Strong Response to Sydney's First-ever Catholic School for Students with Special Learning Needs

Catholic Communications, Sydney Archdiocese,
27 Oct 2015

Eileen O'Connor Catholic College for co-educational students with moderate intellectual disabilities and special learning needs opens next year

The response from parents to Sydney's first-ever purpose built Catholic Secondary Special School for children with moderate intellectual disabilities and complex learning needs set to open in February 2016 has been even stronger than expected.
More than 145 parents attended two special information evenings held earlier this year and according to Principal Dr Ian Jackson, enrolments for the Eileen O'Connor Catholic College, Lewisham, have been coming in at "warp speed."

Although enrolments only opened a short time ago, the original target of 10 students for Year 7 and a further 10 for Year 8 has already been met. While classes will be kept small to enable individual attention and one-on-one teaching to help each child realise their full potential, Dr Jackson insists there no deadline for enrolments and that that interviews with parents and assessments of prospective students.

Due to the strong response from parents across the Archdiocese, the numbers of youngsters accepted for the College's initial intake of Years 7 and 8 students are now expected to reach a total of 30, with 15 in each class.

Eileen O'Connor Catholic College will offer individual tailored support to children with complex learning needs and moderate intellectual disabilities

The enrolment target for 2017 will increase to 40 with students enrolled this year moving up to Years 8 and 9, and the newcomers enrolled in Year 7. From there, numbers will continue to increase and will eventually cater for up to 90 students from Years 7 through to Year 11.

But as Dr Jackson points out, the new College is not a "stand alone" but instead is very much part of  an integrated system that eventually include a K-9 Special School for primary age students with learning difficulties and moderate intellectual disabilities, as well as a network of regional satellite classes for 150 Catholic systemic primary and secondary schools across the Archdiocese to help students with special learning needs.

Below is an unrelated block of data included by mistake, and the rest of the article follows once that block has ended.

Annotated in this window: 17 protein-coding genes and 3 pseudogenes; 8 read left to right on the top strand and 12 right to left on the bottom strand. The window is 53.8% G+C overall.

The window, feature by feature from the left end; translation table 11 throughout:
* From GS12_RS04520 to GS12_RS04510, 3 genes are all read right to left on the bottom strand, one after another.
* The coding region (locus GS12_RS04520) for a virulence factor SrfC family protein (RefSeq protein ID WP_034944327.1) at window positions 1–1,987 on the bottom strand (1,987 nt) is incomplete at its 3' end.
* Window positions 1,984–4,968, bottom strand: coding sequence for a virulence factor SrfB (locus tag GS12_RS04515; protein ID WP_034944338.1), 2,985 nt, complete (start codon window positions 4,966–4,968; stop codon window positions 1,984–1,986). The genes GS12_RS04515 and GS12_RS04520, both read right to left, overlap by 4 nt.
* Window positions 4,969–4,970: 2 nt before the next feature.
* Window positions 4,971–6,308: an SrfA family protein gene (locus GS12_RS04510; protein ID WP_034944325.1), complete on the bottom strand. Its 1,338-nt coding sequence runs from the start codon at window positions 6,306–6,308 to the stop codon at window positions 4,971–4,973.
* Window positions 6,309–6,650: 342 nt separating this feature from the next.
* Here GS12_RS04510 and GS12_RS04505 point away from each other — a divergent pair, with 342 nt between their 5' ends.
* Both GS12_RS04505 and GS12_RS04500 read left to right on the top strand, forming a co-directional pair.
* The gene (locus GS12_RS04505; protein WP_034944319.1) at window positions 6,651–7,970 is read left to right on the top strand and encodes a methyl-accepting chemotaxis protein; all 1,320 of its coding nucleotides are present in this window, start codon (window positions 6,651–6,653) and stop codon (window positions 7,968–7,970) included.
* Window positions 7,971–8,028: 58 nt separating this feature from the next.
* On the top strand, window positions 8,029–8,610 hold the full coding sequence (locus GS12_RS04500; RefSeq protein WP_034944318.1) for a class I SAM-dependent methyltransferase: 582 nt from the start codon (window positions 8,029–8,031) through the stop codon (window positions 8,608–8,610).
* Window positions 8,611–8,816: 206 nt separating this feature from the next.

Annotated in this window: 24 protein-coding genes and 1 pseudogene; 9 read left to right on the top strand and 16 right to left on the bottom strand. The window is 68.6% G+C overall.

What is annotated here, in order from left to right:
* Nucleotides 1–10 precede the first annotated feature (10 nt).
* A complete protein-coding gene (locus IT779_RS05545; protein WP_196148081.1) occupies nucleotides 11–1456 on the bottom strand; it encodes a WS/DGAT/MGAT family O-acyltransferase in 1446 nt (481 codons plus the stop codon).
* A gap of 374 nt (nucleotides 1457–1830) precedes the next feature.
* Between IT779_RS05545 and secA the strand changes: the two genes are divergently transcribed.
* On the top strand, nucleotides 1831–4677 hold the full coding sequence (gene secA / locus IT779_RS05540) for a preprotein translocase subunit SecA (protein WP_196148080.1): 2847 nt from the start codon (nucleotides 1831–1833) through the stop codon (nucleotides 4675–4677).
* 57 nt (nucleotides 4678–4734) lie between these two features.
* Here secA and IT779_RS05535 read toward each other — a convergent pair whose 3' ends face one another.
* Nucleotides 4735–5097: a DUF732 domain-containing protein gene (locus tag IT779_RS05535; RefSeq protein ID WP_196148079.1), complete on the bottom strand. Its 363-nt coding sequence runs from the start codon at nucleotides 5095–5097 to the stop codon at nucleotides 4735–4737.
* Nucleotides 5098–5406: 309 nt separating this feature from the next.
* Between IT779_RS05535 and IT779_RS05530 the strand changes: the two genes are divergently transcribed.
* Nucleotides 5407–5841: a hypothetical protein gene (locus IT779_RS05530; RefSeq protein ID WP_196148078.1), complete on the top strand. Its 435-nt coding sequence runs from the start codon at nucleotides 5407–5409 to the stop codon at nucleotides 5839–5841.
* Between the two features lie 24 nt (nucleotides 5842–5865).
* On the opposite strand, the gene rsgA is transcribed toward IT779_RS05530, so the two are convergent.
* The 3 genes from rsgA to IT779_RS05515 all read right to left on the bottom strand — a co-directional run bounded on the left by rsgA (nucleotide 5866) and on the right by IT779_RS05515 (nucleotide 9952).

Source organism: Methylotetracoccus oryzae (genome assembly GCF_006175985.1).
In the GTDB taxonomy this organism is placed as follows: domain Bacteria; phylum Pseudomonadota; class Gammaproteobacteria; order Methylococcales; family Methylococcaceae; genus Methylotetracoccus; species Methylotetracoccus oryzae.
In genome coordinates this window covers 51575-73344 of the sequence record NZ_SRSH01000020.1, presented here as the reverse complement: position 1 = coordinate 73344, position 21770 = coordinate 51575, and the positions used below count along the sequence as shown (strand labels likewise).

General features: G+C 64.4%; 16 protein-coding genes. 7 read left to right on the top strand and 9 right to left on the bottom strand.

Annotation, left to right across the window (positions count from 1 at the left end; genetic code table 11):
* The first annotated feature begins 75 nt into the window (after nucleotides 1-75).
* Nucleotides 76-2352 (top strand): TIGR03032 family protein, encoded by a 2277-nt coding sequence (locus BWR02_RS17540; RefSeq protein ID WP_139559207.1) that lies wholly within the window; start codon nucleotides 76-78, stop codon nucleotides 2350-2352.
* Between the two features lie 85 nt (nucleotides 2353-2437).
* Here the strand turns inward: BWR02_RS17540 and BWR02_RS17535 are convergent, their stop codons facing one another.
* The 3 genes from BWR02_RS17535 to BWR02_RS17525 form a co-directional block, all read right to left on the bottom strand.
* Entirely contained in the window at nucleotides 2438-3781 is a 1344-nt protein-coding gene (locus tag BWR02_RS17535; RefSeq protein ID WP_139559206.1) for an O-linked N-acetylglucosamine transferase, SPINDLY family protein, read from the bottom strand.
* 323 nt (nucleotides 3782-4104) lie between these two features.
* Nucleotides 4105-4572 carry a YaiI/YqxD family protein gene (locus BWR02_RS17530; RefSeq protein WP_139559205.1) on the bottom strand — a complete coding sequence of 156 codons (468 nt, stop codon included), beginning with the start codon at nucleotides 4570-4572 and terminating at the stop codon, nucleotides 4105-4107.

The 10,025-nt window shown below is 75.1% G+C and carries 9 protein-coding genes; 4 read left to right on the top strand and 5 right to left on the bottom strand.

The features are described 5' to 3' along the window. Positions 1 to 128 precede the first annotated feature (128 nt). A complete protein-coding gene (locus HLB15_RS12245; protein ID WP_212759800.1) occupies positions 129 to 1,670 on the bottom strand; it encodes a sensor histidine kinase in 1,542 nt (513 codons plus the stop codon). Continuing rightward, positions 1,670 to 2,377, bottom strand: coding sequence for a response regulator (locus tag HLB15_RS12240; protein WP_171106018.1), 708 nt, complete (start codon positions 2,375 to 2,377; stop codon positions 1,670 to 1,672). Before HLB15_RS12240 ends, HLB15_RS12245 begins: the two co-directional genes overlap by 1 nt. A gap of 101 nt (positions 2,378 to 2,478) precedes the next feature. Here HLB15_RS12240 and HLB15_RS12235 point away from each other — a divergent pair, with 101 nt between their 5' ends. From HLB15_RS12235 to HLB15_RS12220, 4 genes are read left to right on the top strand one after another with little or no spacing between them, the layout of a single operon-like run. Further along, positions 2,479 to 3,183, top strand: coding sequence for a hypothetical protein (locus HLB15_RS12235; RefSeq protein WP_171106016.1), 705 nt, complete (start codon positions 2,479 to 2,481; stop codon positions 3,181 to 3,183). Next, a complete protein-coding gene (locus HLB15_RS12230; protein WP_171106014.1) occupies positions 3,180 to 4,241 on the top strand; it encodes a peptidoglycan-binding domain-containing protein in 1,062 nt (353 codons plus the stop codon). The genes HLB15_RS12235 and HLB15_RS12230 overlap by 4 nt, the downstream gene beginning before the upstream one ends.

In addition, the Archdiocese of Sydney's Catholic Education Office will establish a Centre of Excellence at Lewisham to train and develop best practice special needs teachers to assist, teach and support children at Eileen O'Connor College and in the satellite classes for children with learning difficulties planned to be implemented across all Sydney's Catholic schools.

Dr Ian Jackson, Foundational Principal of the Eileen O'Connor Catholic College, Lewisham

Less than 10 months ago in his first education announcement after being appointed Archbishop of Sydney, the Most Rev Anthony Fisher OP gave details of this ground-breaking multi-stage initiative, and outlined his long range vision to support students with special needs.

The Archbishop who was Chair of the Catholic Education Commission NSW (CECNSW) from 2005-2006 and from 2009-2015, has long promoted the transformative power of education and like his predecessor, Cardinal George Pell has long held the view that the high quality learning experiences offered by NSW Catholic secondary and primary schools be available to all children, regardless of the challenges they face in terms of physical, cognitive or intellectual disability.

According to figures released in 2013, more than 12,700 or one in 20 of all students enrolled at the 583 Catholic schools across NSW had a disability, a number that is expected to increase further in in 2016 and 2017. Nationally Catholic schools educate assist and support over 32,000 children with disabilities with more than a third of these attending schools in NSW.

The opening of the Eileen O'Connor College at Lewisham on 28 January next year will concentrate on children who may have autism, dyspraxia, dyscalculia, auditory or visual processing problems or moderate intellectual disabilities to ensure they reach their full potential.